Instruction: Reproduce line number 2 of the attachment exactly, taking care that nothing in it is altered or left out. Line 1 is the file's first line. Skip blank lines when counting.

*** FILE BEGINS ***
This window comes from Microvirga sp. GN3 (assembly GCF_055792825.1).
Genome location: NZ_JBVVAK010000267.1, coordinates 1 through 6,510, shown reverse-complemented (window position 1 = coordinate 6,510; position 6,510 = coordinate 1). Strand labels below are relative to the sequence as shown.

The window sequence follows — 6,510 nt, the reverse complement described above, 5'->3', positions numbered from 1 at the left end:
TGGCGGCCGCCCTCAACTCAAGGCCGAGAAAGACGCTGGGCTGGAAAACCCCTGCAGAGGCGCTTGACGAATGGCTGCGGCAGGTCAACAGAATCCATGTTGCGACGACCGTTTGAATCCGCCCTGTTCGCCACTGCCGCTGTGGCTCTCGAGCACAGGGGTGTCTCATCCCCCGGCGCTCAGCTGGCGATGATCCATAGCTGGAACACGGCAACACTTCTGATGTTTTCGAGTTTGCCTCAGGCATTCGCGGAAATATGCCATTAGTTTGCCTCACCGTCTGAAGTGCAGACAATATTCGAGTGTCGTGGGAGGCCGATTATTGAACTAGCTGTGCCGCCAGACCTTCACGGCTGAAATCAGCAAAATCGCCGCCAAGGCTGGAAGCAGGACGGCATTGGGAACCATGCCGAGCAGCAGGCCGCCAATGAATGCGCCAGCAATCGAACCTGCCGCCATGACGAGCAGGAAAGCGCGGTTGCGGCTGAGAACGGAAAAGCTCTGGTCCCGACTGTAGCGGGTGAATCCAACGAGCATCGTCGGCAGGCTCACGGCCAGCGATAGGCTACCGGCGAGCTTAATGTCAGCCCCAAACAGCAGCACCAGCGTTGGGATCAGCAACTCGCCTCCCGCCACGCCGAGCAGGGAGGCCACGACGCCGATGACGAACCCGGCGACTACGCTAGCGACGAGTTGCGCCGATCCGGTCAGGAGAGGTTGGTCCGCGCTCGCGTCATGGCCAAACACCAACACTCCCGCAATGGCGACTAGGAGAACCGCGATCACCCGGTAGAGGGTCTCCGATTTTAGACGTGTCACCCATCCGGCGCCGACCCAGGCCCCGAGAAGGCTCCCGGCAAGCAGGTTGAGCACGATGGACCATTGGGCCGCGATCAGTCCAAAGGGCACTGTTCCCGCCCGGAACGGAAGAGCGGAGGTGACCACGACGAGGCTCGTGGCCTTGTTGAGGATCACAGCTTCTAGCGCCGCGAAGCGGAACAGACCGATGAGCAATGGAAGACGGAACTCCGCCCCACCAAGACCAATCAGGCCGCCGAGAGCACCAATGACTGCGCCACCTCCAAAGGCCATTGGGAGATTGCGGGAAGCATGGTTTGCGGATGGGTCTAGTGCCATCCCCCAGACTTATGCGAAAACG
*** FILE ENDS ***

Genome location: NZ_JBVVAK010000267.1, coordinates 1 through 6,510, shown reverse-complemented (window position 1 = coordinate 6,510; position 6,510 = coordinate 1). Strand labels below are relative to the sequence as shown.